China’s February net gold imports via Hong Kong nearly tripled from the previous month, surging on the back of a rebound in demand post Lunar New Year celebrations and a drop in bullion prices through the month.

Net imports into the world’s top gold consumer stood at 64.878 tonnes in February, compared with 22.24 tonnes in January, Hong Kong Census and Statistics Department data showed on Monday.

Total gold imports via Hong Kong surged to 65.552 tonnes from January’s 22.992 tonnes.

Given that gold prices rose above $1,950 at the start of February and were below $1,850 for the second half of the month, this increase is not surprising, StoneX analyst Rhona O’Connell said.

Also, Swiss exports into China were high in February, reflecting solid demand and also a pick-up in China after the Lunar New Year, which would have slowed things down a bit in January, O’Connell added.

Data last week showed, world’s biggest bullion refining and transit hub Switzerland’s exports of gold to China rebounded in February. It exported 59 tonnes of gold to mainland China, the most since December.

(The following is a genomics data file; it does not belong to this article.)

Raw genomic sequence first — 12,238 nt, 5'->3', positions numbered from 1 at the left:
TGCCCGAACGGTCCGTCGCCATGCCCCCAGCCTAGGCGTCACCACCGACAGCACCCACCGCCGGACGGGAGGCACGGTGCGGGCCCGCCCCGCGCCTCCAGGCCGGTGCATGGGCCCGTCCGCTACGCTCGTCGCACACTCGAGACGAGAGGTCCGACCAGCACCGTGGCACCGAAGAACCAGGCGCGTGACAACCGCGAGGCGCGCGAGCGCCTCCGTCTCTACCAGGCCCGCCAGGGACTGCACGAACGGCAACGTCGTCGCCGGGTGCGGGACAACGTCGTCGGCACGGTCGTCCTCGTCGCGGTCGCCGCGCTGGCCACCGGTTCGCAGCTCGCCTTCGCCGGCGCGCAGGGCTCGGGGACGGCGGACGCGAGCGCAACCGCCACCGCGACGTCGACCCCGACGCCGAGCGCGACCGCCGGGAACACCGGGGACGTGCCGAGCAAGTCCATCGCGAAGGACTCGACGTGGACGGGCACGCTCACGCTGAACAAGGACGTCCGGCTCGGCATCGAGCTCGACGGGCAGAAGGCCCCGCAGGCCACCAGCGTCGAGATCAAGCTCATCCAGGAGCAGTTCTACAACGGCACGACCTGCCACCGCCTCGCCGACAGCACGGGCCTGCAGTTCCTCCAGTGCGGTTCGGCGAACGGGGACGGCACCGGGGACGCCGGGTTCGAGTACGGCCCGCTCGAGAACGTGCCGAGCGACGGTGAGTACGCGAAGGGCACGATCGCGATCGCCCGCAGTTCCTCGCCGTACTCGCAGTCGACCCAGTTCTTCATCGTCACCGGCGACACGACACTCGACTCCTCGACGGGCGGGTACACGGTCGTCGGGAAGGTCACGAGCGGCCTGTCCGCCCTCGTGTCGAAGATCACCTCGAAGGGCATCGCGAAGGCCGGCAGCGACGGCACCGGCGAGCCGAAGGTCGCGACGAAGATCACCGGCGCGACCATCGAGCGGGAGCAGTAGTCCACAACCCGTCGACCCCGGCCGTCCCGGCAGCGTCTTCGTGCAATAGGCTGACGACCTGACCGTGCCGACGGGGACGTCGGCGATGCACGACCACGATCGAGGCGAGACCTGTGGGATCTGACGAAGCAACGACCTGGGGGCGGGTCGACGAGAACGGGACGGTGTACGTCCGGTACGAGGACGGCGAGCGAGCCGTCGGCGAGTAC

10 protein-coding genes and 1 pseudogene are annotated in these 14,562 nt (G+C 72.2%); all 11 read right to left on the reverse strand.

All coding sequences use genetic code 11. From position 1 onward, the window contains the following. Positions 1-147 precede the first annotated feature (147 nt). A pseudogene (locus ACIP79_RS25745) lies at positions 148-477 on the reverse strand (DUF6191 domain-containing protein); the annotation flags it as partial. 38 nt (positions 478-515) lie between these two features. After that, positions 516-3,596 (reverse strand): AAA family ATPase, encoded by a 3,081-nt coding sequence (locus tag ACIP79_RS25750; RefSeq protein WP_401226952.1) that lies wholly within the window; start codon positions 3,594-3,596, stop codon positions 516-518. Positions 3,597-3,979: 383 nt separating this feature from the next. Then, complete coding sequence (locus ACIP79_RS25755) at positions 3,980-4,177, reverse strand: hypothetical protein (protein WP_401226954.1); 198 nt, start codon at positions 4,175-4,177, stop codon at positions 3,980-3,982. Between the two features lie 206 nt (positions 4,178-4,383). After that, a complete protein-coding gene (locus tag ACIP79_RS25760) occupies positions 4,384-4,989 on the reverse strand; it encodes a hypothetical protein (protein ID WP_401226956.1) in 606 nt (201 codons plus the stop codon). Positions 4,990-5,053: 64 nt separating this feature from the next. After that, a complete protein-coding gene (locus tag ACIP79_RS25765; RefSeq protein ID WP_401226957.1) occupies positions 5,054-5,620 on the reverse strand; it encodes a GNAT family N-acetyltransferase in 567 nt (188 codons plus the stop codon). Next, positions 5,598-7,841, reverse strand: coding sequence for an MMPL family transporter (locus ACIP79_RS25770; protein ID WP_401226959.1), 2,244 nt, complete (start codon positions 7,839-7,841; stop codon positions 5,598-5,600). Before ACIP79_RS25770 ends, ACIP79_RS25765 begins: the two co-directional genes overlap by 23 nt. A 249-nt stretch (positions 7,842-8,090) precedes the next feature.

The Hong Kong data does not provide a complete picture of Chinese purchases because gold is also imported via Shanghai and Beijing.

Gold prices posted their biggest monthly decline since June 2021 in February, declining more than 5% after three consecutive monthly rises. Prices have rallied sharply this month, on the back of a global banking crisis fuelling demand for safe-haven assets, including gold.

Premiums on physical gold in China swung between $10 and $40 last month, helped by strong demand amid a dip in global rates.

“I suspect that the net imports into HK in February will be reflected in the March numbers with another pick-up – at least until the sharp rally of ten days ago,” said O’Connell.

Original source: Brecorder

Reproduction, in whole or in part, is authorized as long as it includes all the text hyperlinks and a link back to the original source.

The information contained in this article is for information purposes only and does not constitute investment advice or a recommendation to buy or sell.